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Benefits of Wheatgrass

Chlorophyll and Haemoglobin

The effects of wheatgrass are attributed to its high chlorophyll content – over 70 percent of the plant’s solid content is chlorophyll. Chlorophyll is a plant’s version of haemoglobin, which is the part of red blood cells that carries oxygen in humans. Chlorophyll and haemoglobin are similar in structure, the main difference being that in harmoglobin the central element is iron (which gives our blood the red color) while in chlorophyll it is magenesium. Chlorophyll converts sunlight into energy, which is stored in the plant – a reason why wheatgrass juice is sometimes nicknamed ‘liquid sunshine’.

A Powerful Antiseptic

Chlorophyll is a powerful antiseptic and detoxifying agent, explaining why wheatgrass has been used successfully for a variety o finternal and external infections (e.g. sinusitis), as well as to hasten skin grafting and wound healing as a gargle for sore throats and to prevent tooth decay, and in bowel cleansing programs. Research also indecates chlorphyll has anti-mutagenic properties, and therefore may be able to inhibit or reduce cancer formation.

Vitamin-rich Superfood

Wheatgrass contains vitamins (A, C, E and various Bs), amino acids, antioxidant enzymes that aid in fat, carbohydrate and protein metabolism, minerals (calcium, magnesium, iodine, iron, manganese, potassium and selenium), plus it’s a good source of MSM, a sulphur containing molecule that reduces inflammation and allergy-type reactions and detoxifies the body. Enthusiasts who take it regularly often comment on the energy ‘hit’ they get from wheatgrass; this is most likely a combination of teh concentrated nutrition present and its detoxification properties.

Research Briefs

– Thalassemia Major. This hereditary disease affects the harmoglobin in red blood cells. Patients are usually dependent on repeated blood transfusions and are at risk of anemia, spleen enlargement and bone marrow problmes. An Indian pilot study (2004) found that taking 100 ml of wheatgrass juice daily dramatically reduced the transfusion requirements of patients with thalassemia major – by over 25 percent in half the patients in the study, and by over 40 percent in thress cases. The average interval between transfusions also incrased by 29.5 percent.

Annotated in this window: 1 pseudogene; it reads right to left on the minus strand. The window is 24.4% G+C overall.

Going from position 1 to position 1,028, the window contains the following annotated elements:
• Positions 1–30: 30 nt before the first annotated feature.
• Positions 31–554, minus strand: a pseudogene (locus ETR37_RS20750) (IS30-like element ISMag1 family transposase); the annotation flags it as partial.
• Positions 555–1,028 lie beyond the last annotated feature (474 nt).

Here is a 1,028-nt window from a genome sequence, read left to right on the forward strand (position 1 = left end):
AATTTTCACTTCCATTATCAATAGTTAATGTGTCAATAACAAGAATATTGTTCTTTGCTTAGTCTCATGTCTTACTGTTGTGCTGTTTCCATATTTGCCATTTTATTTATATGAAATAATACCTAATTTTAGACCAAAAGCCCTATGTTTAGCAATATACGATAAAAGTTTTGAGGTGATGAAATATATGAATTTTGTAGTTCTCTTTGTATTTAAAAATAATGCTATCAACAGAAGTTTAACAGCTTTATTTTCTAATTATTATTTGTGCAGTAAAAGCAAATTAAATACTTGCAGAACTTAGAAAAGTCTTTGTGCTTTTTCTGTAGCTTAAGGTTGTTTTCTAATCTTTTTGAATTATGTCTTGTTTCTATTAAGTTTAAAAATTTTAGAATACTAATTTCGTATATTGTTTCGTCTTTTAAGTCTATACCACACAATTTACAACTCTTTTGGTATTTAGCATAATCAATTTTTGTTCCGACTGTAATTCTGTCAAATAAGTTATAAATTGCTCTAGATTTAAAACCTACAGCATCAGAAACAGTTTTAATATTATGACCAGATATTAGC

– Foetal Haemoglobin. A wheatgrass extract has been used in a preliminary trial at the Murdoch Children’s Hospital in Melbourne, Australia. The extract was tested on cells to see if it could cause a significant increase in fortal haemoglobin. (This harmoglobin develops in the foetus and has an extremely high affinity for oxygen. After birth it is not so essential and the levels fall in adults to only around two percent of our total haemoglobin.) The trial found that using the wheatgrass extract over a 5-day period suggested a 3 to 5 fold incrase in the production of fortal haemoglobin. This could explain why some thalassemia patients in the Indian study experienced benefits from the juice although it also indicates these benefits are not due to the chlorophyll content, as the extract contains almost no chlorophyll.

– Ulcerative Colitis. A 2002 double-blind Israeli study showed that regular use of wheatgrass juicecan be useful in the treatment of active ulcerative colitis. Patients took either 100 cc of wheatgrass juice or a placebo daily for a month. Treatment with the wheatgrass juice was associated with significant reductions in the overall disease activity and in the severity of rectal bleeding.

User’s Guide

Wheatgrass is widely available at juice bars, health food shops and cafes. You can also buy wheatgrass sprouter kits from healthfood stores and juice your own sprouts at home.

When drinking wheatgrass juice, mix it well with your saliva before swallowing – this improves digestion as well as supporting oral hygiene.